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Etailz opening Wollnick’s natural products store in South Perry District

Tue., Oct. 15, 2013

After five years of selling natural products online, Spokane retailer etailz is ready to open its first brick-and-mortar store.

It’s taking about half of the building that’s under construction at 11th and Perry, adjoining the soon-to-open Perry Street Brewing.

Called Wollnick’s, the store aims to be a modern version of the classic general store, CEO John Neblett said.

He said the goal is to open Wollnick’s next month.

The company’s fast rise and steady profit have made it one of Spokane’s most successful e-commerce companies.

Originally named Green Cupboards, the company acquired another online retailer this year, called ecomom, and renamed itself etailz.

Its headcount has risen to more than 70 workers, most of them at its office inside the McKinstry Innovation Center.

The company generated $13 million in sales in 2012 and expects to exceed $24 million this year.

The company has been profitable since its second year, said Tom Simpson, who helped start Green Cupboards and sits on the board of directors.

Neblett said a retail store is a new way to reach customers.

“I promised our team early on that we would never stop innovating and we would never stop evolving, always positioning our company for long term,” he said.

Etailz sells close to 100,000 products through its own sites as well as through Amazon and eBay. Opening a physical store is also a way to validate and recognize etailz’s major suppliers, Neblett added.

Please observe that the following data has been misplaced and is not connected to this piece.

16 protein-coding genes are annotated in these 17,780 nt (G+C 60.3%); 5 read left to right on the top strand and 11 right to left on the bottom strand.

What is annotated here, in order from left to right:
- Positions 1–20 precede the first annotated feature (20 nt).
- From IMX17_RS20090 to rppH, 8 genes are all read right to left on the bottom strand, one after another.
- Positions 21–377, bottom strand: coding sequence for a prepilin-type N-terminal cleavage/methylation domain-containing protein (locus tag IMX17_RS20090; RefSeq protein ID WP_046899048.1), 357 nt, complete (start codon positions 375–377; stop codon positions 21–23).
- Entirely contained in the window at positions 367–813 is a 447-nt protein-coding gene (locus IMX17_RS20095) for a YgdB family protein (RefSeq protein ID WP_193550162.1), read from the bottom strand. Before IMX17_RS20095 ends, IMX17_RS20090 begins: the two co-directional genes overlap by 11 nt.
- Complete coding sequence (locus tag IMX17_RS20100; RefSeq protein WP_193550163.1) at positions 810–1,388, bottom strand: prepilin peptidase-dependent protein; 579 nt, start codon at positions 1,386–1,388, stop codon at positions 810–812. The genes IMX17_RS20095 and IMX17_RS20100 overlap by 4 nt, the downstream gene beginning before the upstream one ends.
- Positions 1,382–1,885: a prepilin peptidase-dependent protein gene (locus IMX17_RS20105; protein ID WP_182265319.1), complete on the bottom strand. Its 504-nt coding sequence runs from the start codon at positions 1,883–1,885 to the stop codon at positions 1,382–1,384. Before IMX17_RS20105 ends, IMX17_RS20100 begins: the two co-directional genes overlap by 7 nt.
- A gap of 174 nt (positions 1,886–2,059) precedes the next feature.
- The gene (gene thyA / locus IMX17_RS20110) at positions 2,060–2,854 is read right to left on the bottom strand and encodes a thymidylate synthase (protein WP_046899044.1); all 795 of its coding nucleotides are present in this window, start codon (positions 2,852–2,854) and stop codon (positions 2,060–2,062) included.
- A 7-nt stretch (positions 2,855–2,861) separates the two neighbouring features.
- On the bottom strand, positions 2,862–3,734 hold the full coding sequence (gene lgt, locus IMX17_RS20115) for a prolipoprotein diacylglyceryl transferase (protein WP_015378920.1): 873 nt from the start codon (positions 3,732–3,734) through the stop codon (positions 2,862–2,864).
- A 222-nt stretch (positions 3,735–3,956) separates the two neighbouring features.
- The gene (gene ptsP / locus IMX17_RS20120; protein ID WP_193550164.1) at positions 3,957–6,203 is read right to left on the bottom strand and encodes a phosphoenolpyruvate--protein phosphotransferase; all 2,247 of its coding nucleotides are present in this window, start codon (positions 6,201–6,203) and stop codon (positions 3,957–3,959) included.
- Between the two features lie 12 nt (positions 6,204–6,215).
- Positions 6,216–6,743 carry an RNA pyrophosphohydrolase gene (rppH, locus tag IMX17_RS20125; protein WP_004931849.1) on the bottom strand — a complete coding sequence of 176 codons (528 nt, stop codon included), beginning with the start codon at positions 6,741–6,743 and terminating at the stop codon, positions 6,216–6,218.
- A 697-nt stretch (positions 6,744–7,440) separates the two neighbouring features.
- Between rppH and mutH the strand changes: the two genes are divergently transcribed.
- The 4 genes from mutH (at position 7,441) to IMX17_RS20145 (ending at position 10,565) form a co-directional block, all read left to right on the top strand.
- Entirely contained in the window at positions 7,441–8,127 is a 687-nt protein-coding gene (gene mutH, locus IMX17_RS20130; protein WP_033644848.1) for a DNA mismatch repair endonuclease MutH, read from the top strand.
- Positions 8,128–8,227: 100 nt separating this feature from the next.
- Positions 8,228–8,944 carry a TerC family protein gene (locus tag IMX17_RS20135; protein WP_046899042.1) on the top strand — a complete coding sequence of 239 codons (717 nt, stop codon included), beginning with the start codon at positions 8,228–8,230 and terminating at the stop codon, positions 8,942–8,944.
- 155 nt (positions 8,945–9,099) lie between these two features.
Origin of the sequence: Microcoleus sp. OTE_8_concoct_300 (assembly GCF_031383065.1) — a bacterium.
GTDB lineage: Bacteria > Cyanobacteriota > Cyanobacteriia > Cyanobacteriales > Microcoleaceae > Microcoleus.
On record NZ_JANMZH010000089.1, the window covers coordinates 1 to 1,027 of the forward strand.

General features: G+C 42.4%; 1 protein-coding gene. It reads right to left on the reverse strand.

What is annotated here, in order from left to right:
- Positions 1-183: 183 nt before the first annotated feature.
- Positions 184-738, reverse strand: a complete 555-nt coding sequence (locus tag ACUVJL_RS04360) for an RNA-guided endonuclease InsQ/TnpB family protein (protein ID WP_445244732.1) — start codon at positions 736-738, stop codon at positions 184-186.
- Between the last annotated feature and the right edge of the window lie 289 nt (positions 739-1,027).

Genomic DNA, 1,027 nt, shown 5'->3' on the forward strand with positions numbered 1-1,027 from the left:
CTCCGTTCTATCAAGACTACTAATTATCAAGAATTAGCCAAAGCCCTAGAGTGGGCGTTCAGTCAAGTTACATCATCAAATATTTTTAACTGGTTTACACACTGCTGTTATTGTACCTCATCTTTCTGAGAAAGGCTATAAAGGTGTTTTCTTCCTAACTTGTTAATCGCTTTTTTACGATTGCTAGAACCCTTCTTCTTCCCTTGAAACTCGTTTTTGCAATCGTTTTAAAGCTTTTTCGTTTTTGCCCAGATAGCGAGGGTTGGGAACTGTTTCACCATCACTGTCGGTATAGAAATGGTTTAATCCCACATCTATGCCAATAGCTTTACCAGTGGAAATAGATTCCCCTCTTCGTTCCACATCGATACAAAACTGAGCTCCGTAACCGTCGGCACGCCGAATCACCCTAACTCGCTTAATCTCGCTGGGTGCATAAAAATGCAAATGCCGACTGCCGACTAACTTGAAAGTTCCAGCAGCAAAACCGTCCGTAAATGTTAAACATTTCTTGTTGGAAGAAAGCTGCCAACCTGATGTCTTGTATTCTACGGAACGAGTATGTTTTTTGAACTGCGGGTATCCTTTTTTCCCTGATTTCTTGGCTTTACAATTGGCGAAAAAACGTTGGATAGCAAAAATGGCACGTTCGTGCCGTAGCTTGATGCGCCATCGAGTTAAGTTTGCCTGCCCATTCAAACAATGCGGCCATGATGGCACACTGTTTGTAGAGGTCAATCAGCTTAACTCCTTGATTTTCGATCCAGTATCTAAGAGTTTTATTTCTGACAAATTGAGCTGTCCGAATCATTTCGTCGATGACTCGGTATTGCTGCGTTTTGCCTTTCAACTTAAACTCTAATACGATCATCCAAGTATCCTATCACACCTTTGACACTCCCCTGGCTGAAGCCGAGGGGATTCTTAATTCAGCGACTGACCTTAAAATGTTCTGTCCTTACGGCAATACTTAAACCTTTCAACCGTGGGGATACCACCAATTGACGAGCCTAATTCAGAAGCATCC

There is no immediate plan to open other stores, Simpson said.

“This is definitely an experiment. We’re not even starting to think about a second store. It’s way too soon to think about that,” he said.

As for its South Perry location, Neblett said, “We definitely see this area as a fun and cool neighborhood.”

Wollnick’s will fill about 1,500 square feet of the new building; Perry Street Brewing will take the other half.

Etailz focuses on selling products that are environmentally beneficial, organic or natural. Neblett said the store will give the company a chance to highlight selected items and feature them in what he calls the Costco style of marketing.

“Inventory will constantly be shifting. Some items will be consistent but, in the Costco model, you know you’re buying quality, getting the best price and receiving exceptional service, but the product you saw three weeks ago might not be there the next time you shop,” he said.

To start, the company plans to operate the store only Monday through Friday.

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